I am a technophobe.
So much that is vaunted as huge technological advance is just an excuse for us all having to buy and use yet more machines.
This is especially the case in education.
A simple class quiz on the whiteboard, or even blackboard, that children needed a pen and paper to take part in, now requires every child to have a smart phone or tablet, the teacher to be able to project the quiz onto a very expensive smart board and the results to be generated and stored on an electricity guzzling cloud .
We are told this is environmentally better because no paper is used and we are supposed to be stupid enough not to recognise the enormous environmental impact of requiring every child/teacher/classroom to have a computer and to be using google or any of the thousands of other platforms/ browsers that store and send information, at real cost from cloud to heat belching super computer, across the whole globe.
This does not make children smarter or happier. It just makes money for the technology giants and we have all been suckered in. It is the ultimate emperor’s new clothes and teachers have been too afraid to point out the pitiful nakedness of the emperor for fear of being called old fashioned and ultimately of losing their jobs.
I am soon to leave the teaching profession after a very long time teaching English literature and language and there is nothing at all that electronic technology has added to the teaching of my subject.
It is however useful for protecting turtle eggs on tropical beaches.
I watched huge leatherback turtles deposit tiny translucent ping pong ball eggs in the sand in the wonderful dark of a Costa Rican beach years ago and I was delighted to read that technology is helping track those who steal and eat the eggs today.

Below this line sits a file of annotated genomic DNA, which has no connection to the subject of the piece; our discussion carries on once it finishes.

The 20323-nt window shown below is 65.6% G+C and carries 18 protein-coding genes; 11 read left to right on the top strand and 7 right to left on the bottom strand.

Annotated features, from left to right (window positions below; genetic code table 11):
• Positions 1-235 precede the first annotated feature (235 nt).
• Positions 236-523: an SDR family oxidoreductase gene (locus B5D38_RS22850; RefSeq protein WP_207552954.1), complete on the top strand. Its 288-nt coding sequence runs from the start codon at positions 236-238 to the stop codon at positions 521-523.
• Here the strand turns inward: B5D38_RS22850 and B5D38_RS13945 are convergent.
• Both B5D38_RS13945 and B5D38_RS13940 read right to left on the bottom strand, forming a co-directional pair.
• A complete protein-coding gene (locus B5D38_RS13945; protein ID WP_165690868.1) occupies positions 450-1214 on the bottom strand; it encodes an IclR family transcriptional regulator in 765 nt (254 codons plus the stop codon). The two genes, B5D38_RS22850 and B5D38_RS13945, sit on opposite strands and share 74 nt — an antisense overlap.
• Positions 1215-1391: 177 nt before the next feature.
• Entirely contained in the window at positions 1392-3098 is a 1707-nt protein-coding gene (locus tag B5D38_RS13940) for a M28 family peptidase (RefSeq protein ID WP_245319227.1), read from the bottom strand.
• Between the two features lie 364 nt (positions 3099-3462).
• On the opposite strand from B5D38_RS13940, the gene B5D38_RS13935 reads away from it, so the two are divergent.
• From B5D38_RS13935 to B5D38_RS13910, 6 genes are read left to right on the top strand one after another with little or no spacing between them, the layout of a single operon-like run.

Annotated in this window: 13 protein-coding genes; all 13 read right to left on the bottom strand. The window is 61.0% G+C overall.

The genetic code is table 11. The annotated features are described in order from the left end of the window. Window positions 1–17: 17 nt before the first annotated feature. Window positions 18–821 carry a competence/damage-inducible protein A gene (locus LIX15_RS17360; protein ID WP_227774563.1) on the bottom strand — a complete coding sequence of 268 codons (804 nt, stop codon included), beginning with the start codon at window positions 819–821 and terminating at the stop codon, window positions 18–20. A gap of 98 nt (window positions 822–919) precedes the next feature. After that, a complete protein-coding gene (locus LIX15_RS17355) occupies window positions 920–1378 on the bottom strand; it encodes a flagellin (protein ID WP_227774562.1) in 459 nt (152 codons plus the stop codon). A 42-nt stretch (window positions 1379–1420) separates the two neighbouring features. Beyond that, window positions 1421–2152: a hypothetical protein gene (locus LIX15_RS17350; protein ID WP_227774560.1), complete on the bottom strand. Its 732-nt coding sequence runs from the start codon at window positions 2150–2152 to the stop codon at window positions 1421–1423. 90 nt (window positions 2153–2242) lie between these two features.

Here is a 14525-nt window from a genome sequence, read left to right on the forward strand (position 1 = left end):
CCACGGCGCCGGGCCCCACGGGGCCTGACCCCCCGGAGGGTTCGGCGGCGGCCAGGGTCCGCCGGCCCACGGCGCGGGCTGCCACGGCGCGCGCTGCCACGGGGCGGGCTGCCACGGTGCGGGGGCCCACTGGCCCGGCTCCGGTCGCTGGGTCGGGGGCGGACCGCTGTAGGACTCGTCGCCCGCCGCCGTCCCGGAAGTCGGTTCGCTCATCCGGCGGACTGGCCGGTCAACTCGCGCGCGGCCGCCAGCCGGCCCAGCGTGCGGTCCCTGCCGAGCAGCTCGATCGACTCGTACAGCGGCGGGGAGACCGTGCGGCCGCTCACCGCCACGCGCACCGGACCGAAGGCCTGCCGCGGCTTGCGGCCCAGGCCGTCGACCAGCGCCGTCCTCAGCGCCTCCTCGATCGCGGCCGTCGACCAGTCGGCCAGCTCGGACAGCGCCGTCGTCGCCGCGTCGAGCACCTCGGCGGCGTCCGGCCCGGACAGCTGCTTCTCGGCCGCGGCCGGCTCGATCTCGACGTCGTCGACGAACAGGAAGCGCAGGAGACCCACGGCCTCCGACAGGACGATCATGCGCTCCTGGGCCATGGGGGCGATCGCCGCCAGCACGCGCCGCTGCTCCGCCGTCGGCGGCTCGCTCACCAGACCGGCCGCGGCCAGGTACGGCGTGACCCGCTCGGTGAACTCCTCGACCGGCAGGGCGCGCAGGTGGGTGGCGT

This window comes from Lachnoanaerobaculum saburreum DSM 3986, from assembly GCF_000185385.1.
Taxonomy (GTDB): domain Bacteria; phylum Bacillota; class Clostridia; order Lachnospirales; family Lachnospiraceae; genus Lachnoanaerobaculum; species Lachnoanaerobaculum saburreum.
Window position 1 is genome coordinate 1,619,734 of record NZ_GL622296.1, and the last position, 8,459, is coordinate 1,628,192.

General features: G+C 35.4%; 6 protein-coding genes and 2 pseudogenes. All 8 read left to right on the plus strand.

We may have been colossally duped into swelling the coffers of computer companies on a global scale, but at least a few more turtles might make it to the sea.
- Night of the Light Emeralds.
- Locked away
- River of life: zoo’s yearly count finds seals thriving on Thames | Marine life | The Guardian
- Race against time.
- Lightening Strike
- Make a little space.
- To keep ourselves amused.
- Hearing the world
- Shall I stay?
- Tokyo Olympics: The medal winners’ flowers that pay tribute to 2011 disaster –
- The fungus and bacteria tackling plastic waste – BBC News
- Up and down
- Cosy in compost
- Why future homes could be made of living fungus
- “Eye Eye”
- Adam Zagajewski
- Nature: Backyard moth spotting rises during lockdown – BBC News
- While I wasn’t looking.
- In the shelter of a hedge.
- Orchid thought to be extinct in UK found on roof of London bank | Wild flowers | The Guardian
- “Gardeners’ World” by Rebecca Campbell: An Enchanting Journey across Cultures and Epochs